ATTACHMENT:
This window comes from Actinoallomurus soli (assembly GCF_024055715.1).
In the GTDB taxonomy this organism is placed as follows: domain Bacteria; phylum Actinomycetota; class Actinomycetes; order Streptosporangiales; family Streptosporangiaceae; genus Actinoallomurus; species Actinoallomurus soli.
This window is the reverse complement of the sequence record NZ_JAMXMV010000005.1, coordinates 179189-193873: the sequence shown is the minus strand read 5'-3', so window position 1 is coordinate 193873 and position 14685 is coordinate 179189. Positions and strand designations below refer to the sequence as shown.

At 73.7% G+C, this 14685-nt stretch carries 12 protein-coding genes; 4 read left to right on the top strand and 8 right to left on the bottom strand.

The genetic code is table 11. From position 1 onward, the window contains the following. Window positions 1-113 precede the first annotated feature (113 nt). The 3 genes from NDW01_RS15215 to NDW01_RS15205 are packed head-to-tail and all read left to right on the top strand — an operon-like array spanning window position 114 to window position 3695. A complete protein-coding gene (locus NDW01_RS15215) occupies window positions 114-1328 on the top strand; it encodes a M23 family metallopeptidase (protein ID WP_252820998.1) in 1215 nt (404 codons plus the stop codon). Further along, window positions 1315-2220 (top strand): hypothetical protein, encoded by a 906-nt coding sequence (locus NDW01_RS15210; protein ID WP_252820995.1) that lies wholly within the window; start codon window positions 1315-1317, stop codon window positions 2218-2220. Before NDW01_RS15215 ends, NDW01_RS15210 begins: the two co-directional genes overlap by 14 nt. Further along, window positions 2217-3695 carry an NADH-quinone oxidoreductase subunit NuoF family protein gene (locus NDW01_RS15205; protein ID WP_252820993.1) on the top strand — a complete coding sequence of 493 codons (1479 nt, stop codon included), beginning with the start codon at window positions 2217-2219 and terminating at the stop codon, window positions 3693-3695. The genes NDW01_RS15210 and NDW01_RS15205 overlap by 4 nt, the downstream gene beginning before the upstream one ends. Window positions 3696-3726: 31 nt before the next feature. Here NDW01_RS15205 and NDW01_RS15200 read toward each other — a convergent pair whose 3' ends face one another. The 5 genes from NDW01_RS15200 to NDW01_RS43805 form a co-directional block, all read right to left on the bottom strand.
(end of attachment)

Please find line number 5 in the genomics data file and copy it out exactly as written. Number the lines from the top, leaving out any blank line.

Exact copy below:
The genetic code is table 11. From position 1 onward, the window contains the following. Window positions 1-113 precede the first annotated feature (113 nt). The 3 genes from NDW01_RS15215 to NDW01_RS15205 are packed head-to-tail and all read left to right on the top strand — an operon-like array spanning window position 114 to window position 3695. A complete protein-coding gene (locus NDW01_RS15215) occupies window positions 114-1328 on the top strand; it encodes a M23 family metallopeptidase (protein ID WP_252820998.1) in 1215 nt (404 codons plus the stop codon). Further along, window positions 1315-2220 (top strand): hypothetical protein, encoded by a 906-nt coding sequence (locus NDW01_RS15210; protein ID WP_252820995.1) that lies wholly within the window; start codon window positions 1315-1317, stop codon window positions 2218-2220. Before NDW01_RS15215 ends, NDW01_RS15210 begins: the two co-directional genes overlap by 14 nt. Further along, window positions 2217-3695 carry an NADH-quinone oxidoreductase subunit NuoF family protein gene (locus NDW01_RS15205; protein ID WP_252820993.1) on the top strand — a complete coding sequence of 493 codons (1479 nt, stop codon included), beginning with the start codon at window positions 2217-2219 and terminating at the stop codon, window positions 3693-3695. The genes NDW01_RS15210 and NDW01_RS15205 overlap by 4 nt, the downstream gene beginning before the upstream one ends. Window positions 3696-3726: 31 nt before the next feature. Here NDW01_RS15205 and NDW01_RS15200 read toward each other — a convergent pair whose 3' ends face one another. The 5 genes from NDW01_RS15200 to NDW01_RS43805 form a co-directional block, all read right to left on the bottom strand.